Sunday, August 25, 2013

I Want Your Sax -- Best Sax Solos of the 80's (According to Me)


Ever since I was a young yinzer growing up in Western PA, I wanted to move to NYC. Because of Cyndi Lauper, Reading Rainbow, Tina Turner -- I was moving to NYC and no one was going to stop me. If you ask me what I remember about moving to NYC, part of it was the romantic image in my head of the sax player in Central Park or the subway,the sound of it echoing into the dark, steamy night (steamy now I know courtesy of Con Ed). Tina Turner, Glen Fry, Bananarama all used NYC as the backdrop. It was the sax that capped it for me.

So without any order in mind, my favorite Sax Solos of the 1980's.

You Belong to the City by Glen Fry. You cannot get anymore NYC than this - the opening scene alone, a vantage point from Brooklyn, starting at the South Street Seaport then panning wide to reveal the World Trade Center. It's a classic night-life NYC. The lyrics alone paint the picture of anonymity in NYC, even more so at night. The interwoven scenes of Miami Vice also help the 80's feel. Love this song, it's NYC to me.



  
Next up, Quarterflash with Harden My Heart. I actually had not seen the video until recently (nothing says 80's more than swinging light bulbs and a wood paneled trailer). The sax intro makes this song and helps to give it that sound that means the 80's to me ... almost as much as the next song.




Yes, George Michael, Wham! and Careless Whisper. From an early age, I have loved Georgios Kyriacos Panagiòtou, or as we all know him, George Michael. Faith, while I had no idea at the time (nor should any ten year old) what half of those songs were talking about, introduced me to sounds like I had never heard before and haunting videos life Father Figure. It would be one of his last Wham! songs though that would always remind me of those 80's.




Quintessential 80's sound with sultry sax and lots of hair: Hall and Oates Maneater. While not one of their best songs when it comes to complexity, it is a defining sound for Hall and Oates and hands down one of the most recognized songs from the 80's.
 

This next song not only has an incredible sax solo but has one of the best bass lines of an 80's song (fangirl moment for John Taylor). Duran Duran's Rio is arguably another one of those 80's best of hits ever with one of the top videos from the 80's as well. But here is some trivia for you all. Who played the sax solo for the song? Well, if you watch the video you would say "John Taylor or Nick Rhodes" but no - you have been duped. It was actually Andy Hamilton, a British saxophone player who has played with not only Duran, but with Wham (see above) Elton John, David Bowie, and more.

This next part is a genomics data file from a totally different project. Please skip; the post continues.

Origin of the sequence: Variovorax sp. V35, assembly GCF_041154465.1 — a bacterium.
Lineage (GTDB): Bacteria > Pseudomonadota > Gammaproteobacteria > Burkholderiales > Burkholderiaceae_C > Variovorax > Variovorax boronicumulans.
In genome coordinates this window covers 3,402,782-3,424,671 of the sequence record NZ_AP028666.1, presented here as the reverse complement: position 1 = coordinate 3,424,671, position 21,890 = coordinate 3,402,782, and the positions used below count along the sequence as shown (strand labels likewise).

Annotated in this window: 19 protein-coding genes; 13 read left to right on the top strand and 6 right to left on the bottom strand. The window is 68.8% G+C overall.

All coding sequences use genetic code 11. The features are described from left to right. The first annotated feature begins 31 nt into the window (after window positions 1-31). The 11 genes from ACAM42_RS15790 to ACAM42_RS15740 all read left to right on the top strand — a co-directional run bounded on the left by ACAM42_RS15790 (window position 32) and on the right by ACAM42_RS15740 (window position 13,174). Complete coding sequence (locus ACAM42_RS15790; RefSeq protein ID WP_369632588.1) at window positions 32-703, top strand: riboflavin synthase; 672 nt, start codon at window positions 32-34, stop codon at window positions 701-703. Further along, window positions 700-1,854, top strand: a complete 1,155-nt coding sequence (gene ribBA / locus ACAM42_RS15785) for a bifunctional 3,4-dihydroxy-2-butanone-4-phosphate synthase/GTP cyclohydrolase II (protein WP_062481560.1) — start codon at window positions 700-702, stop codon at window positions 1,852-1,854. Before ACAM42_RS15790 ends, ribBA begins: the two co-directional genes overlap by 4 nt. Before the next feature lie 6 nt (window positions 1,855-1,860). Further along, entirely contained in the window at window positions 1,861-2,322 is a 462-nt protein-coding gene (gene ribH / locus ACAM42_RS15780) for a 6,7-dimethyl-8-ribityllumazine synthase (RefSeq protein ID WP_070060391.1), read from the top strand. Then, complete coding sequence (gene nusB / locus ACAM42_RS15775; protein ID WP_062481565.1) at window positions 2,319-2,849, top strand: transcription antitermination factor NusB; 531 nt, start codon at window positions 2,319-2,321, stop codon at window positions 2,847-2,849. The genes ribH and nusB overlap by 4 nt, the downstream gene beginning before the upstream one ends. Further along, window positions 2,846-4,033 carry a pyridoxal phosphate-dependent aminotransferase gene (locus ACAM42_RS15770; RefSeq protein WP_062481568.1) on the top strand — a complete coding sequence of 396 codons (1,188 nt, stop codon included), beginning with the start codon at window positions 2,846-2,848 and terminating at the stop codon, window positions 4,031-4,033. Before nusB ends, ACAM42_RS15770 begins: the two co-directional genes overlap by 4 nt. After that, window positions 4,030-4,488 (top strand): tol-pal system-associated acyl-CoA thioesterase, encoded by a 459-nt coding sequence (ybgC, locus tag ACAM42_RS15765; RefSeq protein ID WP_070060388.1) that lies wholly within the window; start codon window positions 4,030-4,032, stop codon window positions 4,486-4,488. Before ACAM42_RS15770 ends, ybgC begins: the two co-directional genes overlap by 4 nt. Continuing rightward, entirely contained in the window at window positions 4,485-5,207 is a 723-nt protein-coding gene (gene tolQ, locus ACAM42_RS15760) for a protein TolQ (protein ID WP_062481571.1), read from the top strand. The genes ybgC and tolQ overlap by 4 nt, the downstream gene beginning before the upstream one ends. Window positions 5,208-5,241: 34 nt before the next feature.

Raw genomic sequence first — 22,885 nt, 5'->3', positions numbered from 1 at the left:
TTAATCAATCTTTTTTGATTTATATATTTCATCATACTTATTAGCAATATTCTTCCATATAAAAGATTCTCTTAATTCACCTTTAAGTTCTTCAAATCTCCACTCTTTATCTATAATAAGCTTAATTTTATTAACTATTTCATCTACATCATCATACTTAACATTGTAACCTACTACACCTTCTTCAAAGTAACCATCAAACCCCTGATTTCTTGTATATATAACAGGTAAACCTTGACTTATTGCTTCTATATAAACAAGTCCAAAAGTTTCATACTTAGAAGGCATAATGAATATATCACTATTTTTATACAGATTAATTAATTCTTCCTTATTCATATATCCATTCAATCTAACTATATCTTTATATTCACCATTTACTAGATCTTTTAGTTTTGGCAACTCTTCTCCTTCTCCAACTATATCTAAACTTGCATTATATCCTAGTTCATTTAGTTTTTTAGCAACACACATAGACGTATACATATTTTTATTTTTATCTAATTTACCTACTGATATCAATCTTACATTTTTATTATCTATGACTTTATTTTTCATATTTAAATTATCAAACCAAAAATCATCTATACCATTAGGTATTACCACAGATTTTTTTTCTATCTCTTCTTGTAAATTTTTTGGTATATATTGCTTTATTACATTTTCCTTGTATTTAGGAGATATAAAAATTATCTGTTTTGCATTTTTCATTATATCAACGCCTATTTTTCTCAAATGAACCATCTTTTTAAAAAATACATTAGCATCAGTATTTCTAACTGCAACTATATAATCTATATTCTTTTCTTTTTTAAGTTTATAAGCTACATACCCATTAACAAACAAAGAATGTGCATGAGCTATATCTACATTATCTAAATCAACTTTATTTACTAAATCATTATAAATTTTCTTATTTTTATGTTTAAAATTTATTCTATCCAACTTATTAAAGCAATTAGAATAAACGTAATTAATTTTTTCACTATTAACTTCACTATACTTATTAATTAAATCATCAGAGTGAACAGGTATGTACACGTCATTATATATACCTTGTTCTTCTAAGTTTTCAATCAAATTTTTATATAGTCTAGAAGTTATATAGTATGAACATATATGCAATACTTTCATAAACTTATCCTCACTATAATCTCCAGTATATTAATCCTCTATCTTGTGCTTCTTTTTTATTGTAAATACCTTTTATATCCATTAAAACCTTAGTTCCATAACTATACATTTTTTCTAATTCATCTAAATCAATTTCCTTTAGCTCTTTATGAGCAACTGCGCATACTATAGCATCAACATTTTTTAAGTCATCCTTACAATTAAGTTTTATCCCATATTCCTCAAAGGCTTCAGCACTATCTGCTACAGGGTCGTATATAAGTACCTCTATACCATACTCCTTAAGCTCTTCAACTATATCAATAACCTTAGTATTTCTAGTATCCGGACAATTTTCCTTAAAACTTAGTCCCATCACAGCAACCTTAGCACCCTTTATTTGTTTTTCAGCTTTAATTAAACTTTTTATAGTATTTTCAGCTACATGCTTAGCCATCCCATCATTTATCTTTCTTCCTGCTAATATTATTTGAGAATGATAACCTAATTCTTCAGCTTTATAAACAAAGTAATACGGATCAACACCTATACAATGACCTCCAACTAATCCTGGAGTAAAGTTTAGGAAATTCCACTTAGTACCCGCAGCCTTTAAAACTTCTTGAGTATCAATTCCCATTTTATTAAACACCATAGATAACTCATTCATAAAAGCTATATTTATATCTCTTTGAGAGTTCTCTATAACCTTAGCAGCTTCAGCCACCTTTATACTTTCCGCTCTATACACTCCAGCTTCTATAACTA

Ahh, the mates from Down Unda, Men at Work with Overkill. And, again, another haunting video full of sunsets and mystery ... and Colin Hay going through some type of paranoia. Ghosts appear and fade away ...



And who can forget Sade's Smooth Operator? The jazzy song begs for the saxophone. Without the woodwind, this song would be missing something. This song song about a jet-setting, womanizing business man was usually never heard in its full form and was nominated for a VMA for it's 4 minute version. Ladies and gents, here is the eight minute full version.





And how can you mention sax solos without mentioning INXS? Kirk Pengilly made the sax sexy in the 80's. While bands were jamming to guitar and synthesizer solos, Kirk made us weak in the knees with his famous sax solos in songs such as New Sensation, Johnson's Aeroplane, Kick, The One Thing, Mediate and this one - Never Tear Us Apart. I personally wish it could have been a longer solo, or spread throughout the song, but then I realize, oh yeah, he also has to play guitar.


 So there is my list of some of the best sax solos of the 80's ... you think they will ever make a comeback?





1 comment:

  1. Love them all, but I have to say the sax solo in "Baker Street" crushes any and all. That thing cuts glass like a guitar solo, and will always be my favorite.

    ReplyDelete